The Hidden Cost of a New Song
Ever had this happen? You hear a great new song and you think to yourself, "I have to do this song!" You snag the chord chart and mp3 and slap it in to the next available worship service.
At times, it works: your team learns it and loves it, the congregation engages in it, and several people come up to you after church and ask you, "Who sings that song? Where can I get it?" The only thing that could have made it better was if white doves had been released during the final chorus.
But let's face it, most of the time it's something less: the team struggles through it, glued to their music stand; the congregation stares at the screen, occasionally moving their lips; and the momentum of the worship service stops as you lead people through the soggy ground of this new song.
After too many trips slogging through the new song swamp, I started to realize something: there’s more to pay for a new song than the $1.29 iTunes cost. New songs require an investment. Here are seven investment “costs” that we encounter with new songs:
1. The Selling Cost
At the beginning, every new song needs to be "sold" to someone, whether that's the team, the senior pastor, or the ever-dreaded worship committee. I've got a fair bit of autonomy to select new songs for my church. But I still choose to get buy-in from my worship leaders and other key team members. I've skipped this cost and gotten away with it at times. But other times, it cost me more in the end—like when it turns out the song isn't as good as I thought.
2. The Learning Cost
This cost is actually three-fold. First, it requires personal investment for each person on the team to learn his/her part of the song. Second, it costs time and energy for the team to put it together as a band. And the third aspect is the time it takes for the congregation to learn the song. We'll talk more about that in a moment.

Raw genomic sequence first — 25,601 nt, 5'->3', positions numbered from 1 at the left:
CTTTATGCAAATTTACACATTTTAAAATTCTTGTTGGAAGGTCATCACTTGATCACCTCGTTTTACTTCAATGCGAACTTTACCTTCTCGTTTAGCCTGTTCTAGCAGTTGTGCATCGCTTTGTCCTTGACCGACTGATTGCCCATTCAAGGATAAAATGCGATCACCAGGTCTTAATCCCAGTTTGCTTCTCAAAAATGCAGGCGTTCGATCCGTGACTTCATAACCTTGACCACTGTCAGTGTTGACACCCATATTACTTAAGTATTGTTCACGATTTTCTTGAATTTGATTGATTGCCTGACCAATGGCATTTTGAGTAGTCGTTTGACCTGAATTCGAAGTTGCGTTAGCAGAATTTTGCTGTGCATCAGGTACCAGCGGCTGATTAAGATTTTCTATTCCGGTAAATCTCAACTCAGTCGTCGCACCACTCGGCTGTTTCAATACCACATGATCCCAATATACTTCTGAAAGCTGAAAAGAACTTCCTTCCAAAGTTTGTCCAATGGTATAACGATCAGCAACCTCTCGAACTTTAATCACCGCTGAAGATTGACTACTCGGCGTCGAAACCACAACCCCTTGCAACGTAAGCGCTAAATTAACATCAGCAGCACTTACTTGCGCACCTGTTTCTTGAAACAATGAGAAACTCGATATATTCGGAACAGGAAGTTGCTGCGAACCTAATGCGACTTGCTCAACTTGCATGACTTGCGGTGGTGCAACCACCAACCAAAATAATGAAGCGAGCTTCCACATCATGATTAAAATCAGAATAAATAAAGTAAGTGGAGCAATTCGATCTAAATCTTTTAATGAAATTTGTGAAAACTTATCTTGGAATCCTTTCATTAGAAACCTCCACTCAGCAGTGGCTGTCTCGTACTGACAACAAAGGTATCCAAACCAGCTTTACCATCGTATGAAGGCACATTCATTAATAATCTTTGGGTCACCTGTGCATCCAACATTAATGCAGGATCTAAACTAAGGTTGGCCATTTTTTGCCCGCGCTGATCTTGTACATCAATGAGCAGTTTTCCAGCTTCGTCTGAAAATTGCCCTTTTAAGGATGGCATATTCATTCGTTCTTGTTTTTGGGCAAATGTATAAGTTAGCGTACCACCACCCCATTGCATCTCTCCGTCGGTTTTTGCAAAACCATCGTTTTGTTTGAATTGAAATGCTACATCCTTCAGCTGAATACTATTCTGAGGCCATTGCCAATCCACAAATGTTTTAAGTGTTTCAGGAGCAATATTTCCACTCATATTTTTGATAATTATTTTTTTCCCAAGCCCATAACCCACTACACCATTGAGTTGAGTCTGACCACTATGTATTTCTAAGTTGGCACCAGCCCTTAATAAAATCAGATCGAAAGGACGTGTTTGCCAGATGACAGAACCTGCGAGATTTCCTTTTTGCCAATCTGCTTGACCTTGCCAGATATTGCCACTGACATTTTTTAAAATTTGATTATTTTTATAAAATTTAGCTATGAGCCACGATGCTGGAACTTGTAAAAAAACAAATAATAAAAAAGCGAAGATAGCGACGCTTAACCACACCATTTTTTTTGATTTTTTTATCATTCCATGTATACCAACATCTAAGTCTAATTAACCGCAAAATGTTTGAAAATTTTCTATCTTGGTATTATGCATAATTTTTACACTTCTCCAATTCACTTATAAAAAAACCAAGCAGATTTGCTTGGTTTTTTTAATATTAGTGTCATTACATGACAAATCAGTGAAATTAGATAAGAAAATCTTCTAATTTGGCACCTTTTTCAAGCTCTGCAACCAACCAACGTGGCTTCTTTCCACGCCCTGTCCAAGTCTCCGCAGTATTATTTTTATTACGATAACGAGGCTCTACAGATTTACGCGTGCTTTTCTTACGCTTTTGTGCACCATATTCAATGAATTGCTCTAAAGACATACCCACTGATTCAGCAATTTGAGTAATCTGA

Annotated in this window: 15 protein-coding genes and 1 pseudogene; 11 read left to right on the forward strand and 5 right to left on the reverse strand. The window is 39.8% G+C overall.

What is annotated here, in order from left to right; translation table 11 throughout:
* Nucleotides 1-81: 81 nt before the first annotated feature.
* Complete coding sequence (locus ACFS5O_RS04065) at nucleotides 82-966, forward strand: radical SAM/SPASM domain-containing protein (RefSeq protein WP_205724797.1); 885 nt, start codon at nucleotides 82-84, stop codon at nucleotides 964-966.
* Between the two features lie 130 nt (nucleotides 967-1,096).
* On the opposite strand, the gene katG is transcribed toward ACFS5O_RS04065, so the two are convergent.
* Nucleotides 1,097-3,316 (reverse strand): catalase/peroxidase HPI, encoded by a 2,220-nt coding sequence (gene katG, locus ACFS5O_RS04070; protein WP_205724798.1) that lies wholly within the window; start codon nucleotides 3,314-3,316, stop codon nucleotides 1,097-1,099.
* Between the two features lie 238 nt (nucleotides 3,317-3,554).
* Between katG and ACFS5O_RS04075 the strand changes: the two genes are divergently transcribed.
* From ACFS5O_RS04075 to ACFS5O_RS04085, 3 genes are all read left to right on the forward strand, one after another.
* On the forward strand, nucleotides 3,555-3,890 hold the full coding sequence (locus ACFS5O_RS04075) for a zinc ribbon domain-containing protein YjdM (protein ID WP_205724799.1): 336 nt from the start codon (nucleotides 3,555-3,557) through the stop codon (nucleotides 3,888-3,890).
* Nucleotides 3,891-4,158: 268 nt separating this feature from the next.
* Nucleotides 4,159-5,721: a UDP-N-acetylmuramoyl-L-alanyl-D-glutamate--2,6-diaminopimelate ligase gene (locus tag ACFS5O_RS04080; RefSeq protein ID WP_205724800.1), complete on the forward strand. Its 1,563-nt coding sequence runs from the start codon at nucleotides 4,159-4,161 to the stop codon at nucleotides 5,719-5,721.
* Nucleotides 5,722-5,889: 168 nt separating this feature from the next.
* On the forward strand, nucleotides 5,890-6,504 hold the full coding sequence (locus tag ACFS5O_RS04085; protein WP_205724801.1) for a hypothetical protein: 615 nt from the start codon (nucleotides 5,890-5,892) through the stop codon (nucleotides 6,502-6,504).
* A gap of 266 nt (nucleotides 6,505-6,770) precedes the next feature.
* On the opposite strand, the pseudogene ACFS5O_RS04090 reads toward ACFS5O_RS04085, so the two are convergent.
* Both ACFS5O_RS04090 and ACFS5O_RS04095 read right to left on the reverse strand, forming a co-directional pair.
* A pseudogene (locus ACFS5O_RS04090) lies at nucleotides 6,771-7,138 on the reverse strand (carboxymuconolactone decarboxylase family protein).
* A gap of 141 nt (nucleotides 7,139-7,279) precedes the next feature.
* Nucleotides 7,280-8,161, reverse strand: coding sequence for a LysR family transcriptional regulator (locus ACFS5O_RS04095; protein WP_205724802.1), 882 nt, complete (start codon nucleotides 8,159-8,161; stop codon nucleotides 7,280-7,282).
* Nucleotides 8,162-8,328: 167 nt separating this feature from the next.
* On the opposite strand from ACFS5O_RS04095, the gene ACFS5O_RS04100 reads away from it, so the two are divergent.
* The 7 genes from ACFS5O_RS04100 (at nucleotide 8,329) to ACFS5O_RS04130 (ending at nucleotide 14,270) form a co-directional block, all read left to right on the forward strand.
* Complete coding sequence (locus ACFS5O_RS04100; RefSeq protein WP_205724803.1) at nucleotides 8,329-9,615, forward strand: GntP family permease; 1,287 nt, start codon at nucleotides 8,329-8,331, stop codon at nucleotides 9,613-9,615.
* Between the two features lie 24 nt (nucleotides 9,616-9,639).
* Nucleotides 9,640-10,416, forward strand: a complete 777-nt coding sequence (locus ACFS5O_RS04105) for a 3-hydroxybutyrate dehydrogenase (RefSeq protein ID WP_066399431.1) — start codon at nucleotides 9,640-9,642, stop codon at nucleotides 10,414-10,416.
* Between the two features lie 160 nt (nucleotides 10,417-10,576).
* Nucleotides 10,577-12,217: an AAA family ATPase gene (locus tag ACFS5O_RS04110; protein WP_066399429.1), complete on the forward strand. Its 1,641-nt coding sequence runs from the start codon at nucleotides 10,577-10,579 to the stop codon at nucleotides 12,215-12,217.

3. The Confidence Cost
There's learning a song, and then there's knowing a song. The confidence cost is the time it takes to truly know and execute the song well enough to lead others in worship. Unfortunately, many worship teams attempt to lead songs for which they haven't yet paid the full price for confidence.
4. The Worship Service Cost
The worship service takes on a different dynamic when a new song is being learned. Often it's a time marked by lower participation (since the congregation is still learning it) and a loss of momentum in the flow of worship. To be sure, the time taken out of a worship gathering to learn a new song isn't wasted—that is, as long as the song is worth it.
5. The Sunday Cost
Not only does it cost a portion of the worship service, it also costs several Sundays. It takes more than one week to make a new song "stick." You need to repeat the song multiple times in the first couple months so it catches on with your congregation. Remember, the average person doesn’t learn songs as quick as us musicians.
And all that repetition? It leads to the next cost:
6. The Overexposure Cost
By the end of your introductory phase of a song, your team might already be getting sick of it. When that starts to happen, you can safely assume the congregation is just starting to catch on. So you have to keep reminding your team to not check out as you continue to use this song in your rotation.
And the final cost? It takes its toll on your catalog.
7. The Catalog Cost
That sounds kind of odd, but look at it this way: our space for songs is extremely limited. If we're going to repeat songs enough so our church can know and can sing them from their hearts, we have to limit the overall number of songs in our active catalog.
So that means as I add new songs, I'm looking for songs that can be dropped from the rotation. I just can't keep every song around and still add more.
Why worry about the costs of new songs? Because as worship leaders we've been entrusted as stewards of the worship music in our churches. We need to have an investment mindset as we curate songs in and out of the church.
Our goal isn't to have the hippest set lists in town. Our goal should be to provide our churches with a rich vocabulary of worship—songs both old and new—that they can sing to and about the Most High God every time they gather.
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